T’was The Night Before Christmas..

December 24, 2008

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Twas the night before Christmas, and all through the pad,
There was nada happenin’, now thats pretty bad.
The woodstove was hung up in that stocking routine,
In hopes that the Fat Boy would soon make the scene.

With our stomachs packed with tacos and beer,
My girl and I crashed on the couch for some cheer.
When out in the yard there arose such a racket,
I ran for the door and pulled on my jacket.

I saw a large bro’ on a ’56 Pan
Wearin’ black leathers, a cap, and boots (cool biker, man).
He hauled up the bars on that bikeful of sacks,
And that Pan hit the roof like it was running on tracks.

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I couldn’t help gawking, the old guy had class.
But I had to go in — I was freezing my ass.
Down through the stovepipe he fell with a crash,
And out of the stove he came dragging his stash.

With a smile and some glee he passed out the loot,
A new jacket for her and some parts for my scoot.
He patted her fanny and shook my right hand,
Spun on his heel and up the stovepipe he ran.

From up on the roof came a great deal of thunder,
As that massive V-twin ripped the silence asunder.
With beard in the wind, he roared off in the night,
Shouting, “Have a cool Yule, and to all a good ride!”


I.C.E Your Mobile

December 22, 2008

And no, I don’t mean stick it in the freezer! -)

I don’t know how many of you have heard of I.C.E., it stands for In Case of Emergency.  Basically it means that you put an entry in your mobile phone with I.C.E. as the prefix and in the unfortunate situation that you are involved in an emergency or an accident, the medical personal or emergency services can easily find your loved ones or next of kin’s phone number in your phone if it is needed.

I.C.E is the brainchild of a British paramedic who came up with the idea after he encountered difficulties with alerting the family members of accident victims.  In the wake of the London terrorist bombings the idea has taken off, via the internet.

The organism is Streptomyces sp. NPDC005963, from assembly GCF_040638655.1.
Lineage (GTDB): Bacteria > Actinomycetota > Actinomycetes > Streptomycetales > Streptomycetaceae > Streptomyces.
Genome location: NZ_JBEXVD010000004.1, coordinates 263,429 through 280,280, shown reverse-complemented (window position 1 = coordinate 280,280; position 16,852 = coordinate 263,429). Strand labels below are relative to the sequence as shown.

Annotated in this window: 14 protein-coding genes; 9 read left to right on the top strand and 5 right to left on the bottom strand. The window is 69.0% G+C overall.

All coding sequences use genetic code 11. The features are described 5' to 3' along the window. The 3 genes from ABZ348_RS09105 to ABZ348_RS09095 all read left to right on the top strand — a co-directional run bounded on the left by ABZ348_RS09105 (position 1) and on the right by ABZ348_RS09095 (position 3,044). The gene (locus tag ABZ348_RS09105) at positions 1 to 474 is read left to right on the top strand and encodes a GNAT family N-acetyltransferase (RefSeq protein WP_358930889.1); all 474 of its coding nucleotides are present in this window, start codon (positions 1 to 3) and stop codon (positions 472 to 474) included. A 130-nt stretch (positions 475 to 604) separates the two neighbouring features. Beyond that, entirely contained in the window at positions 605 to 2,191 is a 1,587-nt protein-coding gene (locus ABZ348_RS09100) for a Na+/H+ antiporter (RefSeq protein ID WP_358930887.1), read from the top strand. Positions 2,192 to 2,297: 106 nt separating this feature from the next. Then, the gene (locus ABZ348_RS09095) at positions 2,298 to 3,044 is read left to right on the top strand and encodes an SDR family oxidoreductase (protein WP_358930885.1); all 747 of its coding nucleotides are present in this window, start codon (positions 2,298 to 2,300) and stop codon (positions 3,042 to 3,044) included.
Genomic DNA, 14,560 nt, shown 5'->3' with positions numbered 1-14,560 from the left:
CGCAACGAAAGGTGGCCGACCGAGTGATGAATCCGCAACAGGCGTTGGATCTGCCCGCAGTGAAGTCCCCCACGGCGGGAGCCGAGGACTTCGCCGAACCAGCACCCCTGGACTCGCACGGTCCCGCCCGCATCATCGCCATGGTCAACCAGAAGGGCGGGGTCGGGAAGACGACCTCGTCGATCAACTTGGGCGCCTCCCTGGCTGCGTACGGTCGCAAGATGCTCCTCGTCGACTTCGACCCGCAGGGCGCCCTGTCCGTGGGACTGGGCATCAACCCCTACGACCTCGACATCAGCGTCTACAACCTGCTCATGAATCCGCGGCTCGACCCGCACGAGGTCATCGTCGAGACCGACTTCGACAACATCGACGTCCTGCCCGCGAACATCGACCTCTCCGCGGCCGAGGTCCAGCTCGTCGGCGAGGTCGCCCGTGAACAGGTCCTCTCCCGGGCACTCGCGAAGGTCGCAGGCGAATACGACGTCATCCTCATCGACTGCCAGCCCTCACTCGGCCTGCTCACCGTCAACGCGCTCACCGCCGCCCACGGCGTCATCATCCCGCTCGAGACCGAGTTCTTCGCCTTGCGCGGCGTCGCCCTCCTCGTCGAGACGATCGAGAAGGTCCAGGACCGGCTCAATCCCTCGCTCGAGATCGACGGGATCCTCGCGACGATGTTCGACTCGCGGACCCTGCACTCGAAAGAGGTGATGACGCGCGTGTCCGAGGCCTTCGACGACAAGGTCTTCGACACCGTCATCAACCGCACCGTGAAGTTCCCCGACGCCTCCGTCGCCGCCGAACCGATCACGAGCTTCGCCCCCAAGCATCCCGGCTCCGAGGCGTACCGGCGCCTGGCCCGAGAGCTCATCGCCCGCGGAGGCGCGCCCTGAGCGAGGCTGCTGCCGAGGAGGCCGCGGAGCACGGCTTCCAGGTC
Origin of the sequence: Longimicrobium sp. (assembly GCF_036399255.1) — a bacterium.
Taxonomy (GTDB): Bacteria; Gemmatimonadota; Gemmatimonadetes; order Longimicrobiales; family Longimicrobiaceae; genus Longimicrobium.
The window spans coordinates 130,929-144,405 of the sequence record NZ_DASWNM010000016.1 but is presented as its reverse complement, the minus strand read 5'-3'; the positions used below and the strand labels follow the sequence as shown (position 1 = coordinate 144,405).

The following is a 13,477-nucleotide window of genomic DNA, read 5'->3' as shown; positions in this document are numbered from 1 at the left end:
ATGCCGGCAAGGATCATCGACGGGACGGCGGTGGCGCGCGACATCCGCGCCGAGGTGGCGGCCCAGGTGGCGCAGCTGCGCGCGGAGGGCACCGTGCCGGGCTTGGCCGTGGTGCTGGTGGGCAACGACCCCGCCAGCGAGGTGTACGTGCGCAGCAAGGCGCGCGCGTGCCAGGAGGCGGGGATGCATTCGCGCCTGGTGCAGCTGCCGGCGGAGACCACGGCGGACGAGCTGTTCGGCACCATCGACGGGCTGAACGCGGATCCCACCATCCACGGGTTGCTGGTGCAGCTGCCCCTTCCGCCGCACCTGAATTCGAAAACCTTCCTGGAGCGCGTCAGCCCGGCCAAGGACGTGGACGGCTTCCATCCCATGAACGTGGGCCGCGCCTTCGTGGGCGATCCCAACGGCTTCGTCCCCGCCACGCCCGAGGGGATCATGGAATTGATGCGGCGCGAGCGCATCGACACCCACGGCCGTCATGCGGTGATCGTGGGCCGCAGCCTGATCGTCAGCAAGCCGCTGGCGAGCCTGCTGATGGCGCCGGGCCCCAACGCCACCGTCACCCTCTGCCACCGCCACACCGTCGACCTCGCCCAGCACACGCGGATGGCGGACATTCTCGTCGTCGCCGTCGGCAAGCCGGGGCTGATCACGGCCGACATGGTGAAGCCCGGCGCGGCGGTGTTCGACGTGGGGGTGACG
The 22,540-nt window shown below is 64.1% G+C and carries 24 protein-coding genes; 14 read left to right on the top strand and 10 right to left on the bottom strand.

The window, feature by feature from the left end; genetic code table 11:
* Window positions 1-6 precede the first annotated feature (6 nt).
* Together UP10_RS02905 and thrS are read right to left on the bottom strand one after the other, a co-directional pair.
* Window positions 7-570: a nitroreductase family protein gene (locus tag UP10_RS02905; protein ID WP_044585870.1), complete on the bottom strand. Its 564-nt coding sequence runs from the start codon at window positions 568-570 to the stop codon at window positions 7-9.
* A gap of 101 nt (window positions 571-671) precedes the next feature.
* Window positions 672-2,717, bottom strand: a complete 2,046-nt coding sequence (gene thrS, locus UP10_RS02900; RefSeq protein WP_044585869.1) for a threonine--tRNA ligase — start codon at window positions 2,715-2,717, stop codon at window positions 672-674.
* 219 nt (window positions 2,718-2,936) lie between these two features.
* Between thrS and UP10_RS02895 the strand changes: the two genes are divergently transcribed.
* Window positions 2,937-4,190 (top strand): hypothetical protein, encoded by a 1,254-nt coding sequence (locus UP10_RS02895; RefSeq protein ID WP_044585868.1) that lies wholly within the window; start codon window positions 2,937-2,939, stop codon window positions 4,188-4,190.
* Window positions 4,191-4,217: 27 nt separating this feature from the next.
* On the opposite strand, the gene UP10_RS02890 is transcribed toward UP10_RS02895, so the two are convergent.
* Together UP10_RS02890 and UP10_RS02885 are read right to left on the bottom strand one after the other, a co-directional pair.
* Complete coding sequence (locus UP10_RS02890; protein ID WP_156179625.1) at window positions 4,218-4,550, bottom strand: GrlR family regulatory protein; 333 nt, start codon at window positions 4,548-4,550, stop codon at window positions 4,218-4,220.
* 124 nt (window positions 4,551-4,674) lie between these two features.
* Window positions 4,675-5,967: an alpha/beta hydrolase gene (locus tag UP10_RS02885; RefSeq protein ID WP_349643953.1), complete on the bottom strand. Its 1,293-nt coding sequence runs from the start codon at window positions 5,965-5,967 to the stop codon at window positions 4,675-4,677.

There may be some concerns about privacy, but when a life is on the line, rescue workers insist the benefits of I.C.E. far outweigh any risk.  “I don’t know if it’s an invasion of privacy because if you have a cell phone anyways, we’re going to start hunting and looking as well. So, wouldn’t you rather have a designated person that we can contact immediately and get the information that we need?” said one emergency services worker.

Here is an interview with Bob Brotchie, the paramedic who came up with the idea.

It is such a simple thing to do and could mean the difference between life and death.  As soon as I read about this online I decided I had to do an entry about it in my blog, plus I also now have my I.C.E. contact in my mobile phone.


First Bike On Scene (FBoS)

December 21, 2008

fbos_motorcycle_first_aid1I am a fairly new rider, although I had been a pillion passenger for over 20 years and I can quite honestly say I have never heard of the First Bike On Scene course offered by various Ambulance Service NHS Trusts around the country. And now I do know about it, I think it’s a brilliant idea and definitely worth attending one if at all possible.

The course was designed by a State Registered Paramedic and biker at Lancashire Ambulance Service, as a response to enquires from motorcycle groups and organisations, who did not feel that traditional first aid courses dealt with the issues found at the scene of a road traffic accident. The course was written with the rational of “What can we reasonably expect a layperson to do at an accident scene whilst awaiting the arrival of an ambulance”. The course is designed to give bikers the practical skills, theoretical knowledge and confidence to deal with the accident scene and casualties in the minutes before the paramedics arrival.